Living in New York, one is aware there has been no evident successor or successors to Moses,” she said. “There aren’t master builders. Who is looking after the city? How do we build for the future?” All around New York State, she suggests, people tend to take for granted the parks, playgrounds and housing Moses built, now generally binding forces in those areas, even if the old-style New York neighborhood was of no interest to Moses himself. And were it not for Moses’ public infrastructure and his resolve to carve out more space, she argues, New York might not have been able to recover from the blight and flight of the 1970s and ’80s and become the economic magnet it is today.

The definitive account of Moses, of course, is Robert Caro’s The Power Broker: Robert Moses and the Fall of New York, a 700,000-word, 1,286-page tome on the man who redefined 20th century New York. Caro tracks Moses’ tenure as parks commissioner and Triborough Bridge and Tunnel Authority chairman, concluding that Moses not only destroyed hundreds of thousands of homes in the Bronx, Upper West Side, Sunset Park and Long Island in the name of new highways and “slum clearance,” but also rebuilt parks and playgrounds for “the rich and the comfortable.”

The three exhibitions tackle different aspects of Moses’ reign, according to the Times. “Robert Moses and the Modern City: Remaking the Metropolis” at the Museum of the City of New York is an overview of the roads (Henry Hudson Parkway and Cross Bronx Expressway, among others), buildings and monuments (Lincoln Center and the UN) and parks (the expansion of Riverside Park, East River Park and Central Park) created by Moses. “Robert Moses and the Modern City: The Road to Recreation” at the Queens Museum of Art (housed in a building that Moses conceived for the 1939 World’s Fair) looks at the 416 miles of road and 658 playgrounds he expanded in the 1930s. And “Robert Moses and the Modern City: Slum Clearance and the Superblock Solution” at Columbia’s Wallach Art Gallery examines Moses’ urban renewal-gone-amok phase of the 1950s.

All three seek to supplement – and, yes, modify – Caro’s story, given Caro’s focus on Moses’ destructive and diabolical side. Caro’s view was so unwelcome that he even was left out of the exhibitions until a sponsor of the Columbia show called and asked Caro to speak.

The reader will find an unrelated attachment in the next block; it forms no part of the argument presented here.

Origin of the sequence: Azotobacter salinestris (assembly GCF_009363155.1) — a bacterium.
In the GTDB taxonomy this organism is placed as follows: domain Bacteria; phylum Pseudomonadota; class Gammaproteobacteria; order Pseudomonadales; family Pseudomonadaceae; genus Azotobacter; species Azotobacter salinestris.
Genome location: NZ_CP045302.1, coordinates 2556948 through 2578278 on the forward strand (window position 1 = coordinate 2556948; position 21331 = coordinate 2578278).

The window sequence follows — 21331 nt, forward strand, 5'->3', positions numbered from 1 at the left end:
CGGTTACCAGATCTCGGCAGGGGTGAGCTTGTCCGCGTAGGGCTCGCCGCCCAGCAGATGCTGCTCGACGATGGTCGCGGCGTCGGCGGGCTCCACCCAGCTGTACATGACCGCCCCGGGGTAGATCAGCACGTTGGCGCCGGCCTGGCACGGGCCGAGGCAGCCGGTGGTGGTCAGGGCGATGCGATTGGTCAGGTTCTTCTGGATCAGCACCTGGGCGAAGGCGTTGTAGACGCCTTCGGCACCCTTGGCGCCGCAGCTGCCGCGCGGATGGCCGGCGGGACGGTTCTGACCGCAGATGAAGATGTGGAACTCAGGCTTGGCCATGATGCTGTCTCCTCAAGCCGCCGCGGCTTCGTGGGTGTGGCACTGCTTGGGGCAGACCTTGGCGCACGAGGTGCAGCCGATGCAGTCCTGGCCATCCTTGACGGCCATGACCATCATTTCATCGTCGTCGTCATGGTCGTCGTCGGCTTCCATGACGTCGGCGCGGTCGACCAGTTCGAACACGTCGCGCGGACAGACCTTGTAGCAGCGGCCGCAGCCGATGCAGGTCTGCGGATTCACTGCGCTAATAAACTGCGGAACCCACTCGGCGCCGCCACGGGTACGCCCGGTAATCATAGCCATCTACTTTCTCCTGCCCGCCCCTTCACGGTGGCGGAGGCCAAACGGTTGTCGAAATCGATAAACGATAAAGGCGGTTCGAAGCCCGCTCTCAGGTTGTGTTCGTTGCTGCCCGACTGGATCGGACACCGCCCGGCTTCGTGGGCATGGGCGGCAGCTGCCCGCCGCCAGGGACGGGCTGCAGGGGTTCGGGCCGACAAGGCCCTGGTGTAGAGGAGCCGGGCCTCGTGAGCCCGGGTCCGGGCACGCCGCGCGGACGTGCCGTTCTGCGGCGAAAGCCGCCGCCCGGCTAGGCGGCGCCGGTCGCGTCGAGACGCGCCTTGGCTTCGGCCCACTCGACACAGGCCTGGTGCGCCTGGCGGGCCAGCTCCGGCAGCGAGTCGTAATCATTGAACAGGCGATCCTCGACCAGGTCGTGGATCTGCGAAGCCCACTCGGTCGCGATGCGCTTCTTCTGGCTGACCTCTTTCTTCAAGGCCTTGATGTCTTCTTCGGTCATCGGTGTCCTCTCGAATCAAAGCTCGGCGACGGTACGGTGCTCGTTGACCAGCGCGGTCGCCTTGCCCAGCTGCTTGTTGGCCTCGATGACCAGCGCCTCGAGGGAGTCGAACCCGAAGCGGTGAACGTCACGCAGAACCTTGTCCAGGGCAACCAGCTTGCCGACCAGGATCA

This is what Caro told the Times:

When I am writing a book, I try always to give all sides a chance to express their viewpoint. I guess they didn’t want my viewpoint expressed, and not inviting me is certainly an effective means of accomplishing that.

That snub has set off a strange smackdown between Caro and Columbia historian Kenneth T. Jackson, the editor of the amazing Encyclopedia of New York City and Crabgrass Frontiers: The Suburbanization of the United States. Jackson, who, bizarrely, told the NY Observer that he wished his name – instead of Caro’s – were on Caro’s book, wrote four pages in the exhibition’s 336-page catalog, taking an alternate approach to Caro’s. Caro’s book exaggerates Moses’ influence on American life and his role as an “evil genius,” Jackson told the Observer’s Matthew Schuerman, adding that the city’s renaissance since 1974, the year the book was written, would not have been possible without Moses. “Had he not lived … Gotham would have lacked the wherewithal to adjust to the demands of the modern world,” said Jackson.

Even Caro’s editor, Robert Gottlieb, who read those four pages, weighed in on the dust-up:

I got this impression that Mr. Jackson, even if he didn’t have a direct animus toward Caro, was suffering from some kind of Moses envy, as if he wanted to own Moses himself.

In addition to Ballon and Caro, the Times has interviews with Jackson, Hertog (the sponsor who called to invite Caro), the executive director of the Queens Art Museum Tom Finkelpearl, Northwestern University African-American history professor Martha Biondi (who addresses Moses’ racism) and deputy mayor Daniel Doctoroff.

The Observer has a detailed account of the Caro-Jackson feud featuring an in-one-corner analysis of the dueling writer-thinkers. Aside from Jackson and Gottlieb, it also features interviews with Ballon and Caro.

Both are good reads.